The idea that wisdom is influenced by the environment is closely related to Igor Grossmann’s work on wisdom as a state rather than a stable trait. Research from his lab as well as early work by Ursula Staudinger and Paul Baltes has shown that people reason more wisely if they are made to consider other perspectives than their own, i.e. to decenter from their personal viewpoint.


Research from his lab as well as early work by Ursula Staudinger and Paul Baltes has shown that people reason more wisely if they are made to consider other perspectives than their own, i.e. to decenter from their personal viewpoint.


Similarly, research on the “wisdom of crowds” (nicely summarized in James Surowiecki’s book) shows that groups can be wiser than individuals, as they bring together diverse perspectives and ways of thinking – but only if they have a group culture that values and encourages diversity of opinions. And Bob Sternberg’s work on foolishness suggests that environmental conditions that make people believe they are omniscient and omnipotent are likely to reduce wisdom.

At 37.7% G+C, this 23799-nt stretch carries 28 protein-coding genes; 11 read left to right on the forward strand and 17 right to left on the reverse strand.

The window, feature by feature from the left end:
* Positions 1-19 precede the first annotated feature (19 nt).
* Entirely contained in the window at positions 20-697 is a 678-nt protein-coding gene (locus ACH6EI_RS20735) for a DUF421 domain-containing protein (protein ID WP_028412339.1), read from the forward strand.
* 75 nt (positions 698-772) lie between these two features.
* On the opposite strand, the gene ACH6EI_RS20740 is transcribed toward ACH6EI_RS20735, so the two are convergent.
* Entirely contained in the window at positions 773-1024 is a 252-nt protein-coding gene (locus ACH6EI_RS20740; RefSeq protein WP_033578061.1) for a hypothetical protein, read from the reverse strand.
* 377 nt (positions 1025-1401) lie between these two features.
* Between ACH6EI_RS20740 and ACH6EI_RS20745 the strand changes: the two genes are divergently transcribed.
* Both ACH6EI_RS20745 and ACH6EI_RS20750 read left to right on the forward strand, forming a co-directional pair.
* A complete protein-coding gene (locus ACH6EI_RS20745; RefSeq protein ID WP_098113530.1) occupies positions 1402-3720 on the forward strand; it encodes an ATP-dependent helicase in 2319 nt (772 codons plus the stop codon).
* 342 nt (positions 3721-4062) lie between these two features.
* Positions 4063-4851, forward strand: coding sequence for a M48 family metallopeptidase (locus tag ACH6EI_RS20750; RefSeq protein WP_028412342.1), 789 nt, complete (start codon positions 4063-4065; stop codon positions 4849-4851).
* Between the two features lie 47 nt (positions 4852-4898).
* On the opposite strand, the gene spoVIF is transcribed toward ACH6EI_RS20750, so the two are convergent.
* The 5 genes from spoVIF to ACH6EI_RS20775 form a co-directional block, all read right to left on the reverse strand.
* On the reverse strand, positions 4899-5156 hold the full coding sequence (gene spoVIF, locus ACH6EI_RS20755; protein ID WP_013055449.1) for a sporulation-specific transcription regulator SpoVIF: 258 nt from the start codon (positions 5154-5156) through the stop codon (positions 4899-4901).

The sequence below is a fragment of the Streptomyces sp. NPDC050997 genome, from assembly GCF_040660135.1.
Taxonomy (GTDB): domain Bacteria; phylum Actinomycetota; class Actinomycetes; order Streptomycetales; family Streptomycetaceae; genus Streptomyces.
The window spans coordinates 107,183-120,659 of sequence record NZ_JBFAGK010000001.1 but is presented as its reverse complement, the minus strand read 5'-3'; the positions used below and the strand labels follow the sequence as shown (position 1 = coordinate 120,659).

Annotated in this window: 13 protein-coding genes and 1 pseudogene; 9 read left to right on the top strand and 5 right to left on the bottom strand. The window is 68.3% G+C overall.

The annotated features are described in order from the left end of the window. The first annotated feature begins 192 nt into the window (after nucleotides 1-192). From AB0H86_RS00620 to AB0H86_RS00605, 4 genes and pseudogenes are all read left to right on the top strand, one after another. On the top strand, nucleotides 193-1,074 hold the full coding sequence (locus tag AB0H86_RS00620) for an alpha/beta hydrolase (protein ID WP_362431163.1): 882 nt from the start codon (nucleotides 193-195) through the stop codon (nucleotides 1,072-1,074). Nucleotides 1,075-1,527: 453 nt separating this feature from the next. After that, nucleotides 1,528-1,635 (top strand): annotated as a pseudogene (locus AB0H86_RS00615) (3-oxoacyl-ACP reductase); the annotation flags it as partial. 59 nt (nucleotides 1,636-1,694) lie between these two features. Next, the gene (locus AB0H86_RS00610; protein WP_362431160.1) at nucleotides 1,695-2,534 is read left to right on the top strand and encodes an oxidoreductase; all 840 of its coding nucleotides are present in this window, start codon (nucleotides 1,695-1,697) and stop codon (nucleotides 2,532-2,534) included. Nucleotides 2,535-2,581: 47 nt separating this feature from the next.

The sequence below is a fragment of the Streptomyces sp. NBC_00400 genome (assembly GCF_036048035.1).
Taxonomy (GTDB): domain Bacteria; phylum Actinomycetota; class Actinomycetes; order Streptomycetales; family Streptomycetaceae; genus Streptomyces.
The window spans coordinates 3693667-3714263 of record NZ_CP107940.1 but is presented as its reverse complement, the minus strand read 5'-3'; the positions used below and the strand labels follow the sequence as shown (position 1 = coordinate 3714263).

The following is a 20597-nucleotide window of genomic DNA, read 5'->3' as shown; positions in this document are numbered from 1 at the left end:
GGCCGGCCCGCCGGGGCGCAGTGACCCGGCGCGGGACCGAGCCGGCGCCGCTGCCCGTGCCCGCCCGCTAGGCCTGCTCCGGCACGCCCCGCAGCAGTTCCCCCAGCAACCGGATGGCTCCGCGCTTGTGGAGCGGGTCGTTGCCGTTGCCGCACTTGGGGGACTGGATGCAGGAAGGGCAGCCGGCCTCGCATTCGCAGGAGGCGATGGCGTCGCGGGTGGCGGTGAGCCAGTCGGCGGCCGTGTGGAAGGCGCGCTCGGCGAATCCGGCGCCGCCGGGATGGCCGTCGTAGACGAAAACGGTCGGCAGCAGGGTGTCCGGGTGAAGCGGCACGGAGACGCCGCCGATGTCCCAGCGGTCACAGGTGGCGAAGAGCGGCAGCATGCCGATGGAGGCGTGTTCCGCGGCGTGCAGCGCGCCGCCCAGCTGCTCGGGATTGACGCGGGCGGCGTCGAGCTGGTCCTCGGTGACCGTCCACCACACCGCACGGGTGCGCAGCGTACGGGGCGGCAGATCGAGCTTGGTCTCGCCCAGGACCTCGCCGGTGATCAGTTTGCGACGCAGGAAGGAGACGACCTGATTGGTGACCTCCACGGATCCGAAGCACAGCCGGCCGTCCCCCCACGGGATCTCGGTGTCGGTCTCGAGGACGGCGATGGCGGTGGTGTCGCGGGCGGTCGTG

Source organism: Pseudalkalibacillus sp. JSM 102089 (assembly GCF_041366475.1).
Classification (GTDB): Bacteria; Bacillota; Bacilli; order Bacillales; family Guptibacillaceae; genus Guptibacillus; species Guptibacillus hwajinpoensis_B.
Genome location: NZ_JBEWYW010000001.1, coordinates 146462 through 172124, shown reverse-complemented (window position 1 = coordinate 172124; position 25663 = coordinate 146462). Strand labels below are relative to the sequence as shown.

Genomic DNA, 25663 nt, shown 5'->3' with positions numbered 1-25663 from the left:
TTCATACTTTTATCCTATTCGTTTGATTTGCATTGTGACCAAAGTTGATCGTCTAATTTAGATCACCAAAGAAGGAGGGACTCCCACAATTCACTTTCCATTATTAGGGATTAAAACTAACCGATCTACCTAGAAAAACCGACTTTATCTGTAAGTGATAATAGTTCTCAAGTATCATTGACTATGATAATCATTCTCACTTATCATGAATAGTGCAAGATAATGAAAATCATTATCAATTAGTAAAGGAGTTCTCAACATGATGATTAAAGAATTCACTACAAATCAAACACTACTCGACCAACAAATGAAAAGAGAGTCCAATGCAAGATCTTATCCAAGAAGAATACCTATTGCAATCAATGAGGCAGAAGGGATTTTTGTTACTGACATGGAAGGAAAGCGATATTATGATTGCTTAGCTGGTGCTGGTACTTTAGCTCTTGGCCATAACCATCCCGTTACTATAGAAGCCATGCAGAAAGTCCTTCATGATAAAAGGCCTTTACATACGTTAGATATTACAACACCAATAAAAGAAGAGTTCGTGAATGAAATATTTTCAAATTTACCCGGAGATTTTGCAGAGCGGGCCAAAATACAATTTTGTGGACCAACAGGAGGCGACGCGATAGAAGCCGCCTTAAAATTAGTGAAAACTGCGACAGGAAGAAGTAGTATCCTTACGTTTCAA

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Taken together, these ideas imply that we need to create environments that encourage people – especially our leaders! – to take different perspectives into account, to listen to people from various backgrounds and to seek out divergent views on important issues.


Taken together, these ideas imply that we need to create environments that encourage people – especially our leaders! – to take different perspectives into account, to listen to people from various backgrounds and to seek out divergent views on important issues.


However, it seems that the opposite is happening: with increasing ideological polarization throughout the Western world and the availability of online media that will support just about any viewpoint, it has become a lot easier for people to avoid communicating with people who disagree with them.


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I think it would be extremely important to create cultures, online as well as offline, that encourage civilized discussion of difficult issues across ideological borders. I think we need to incorporate such approaches in our schools and universities and wherever else it is possible. Wisdom research may indeed have to become much more application-oriented.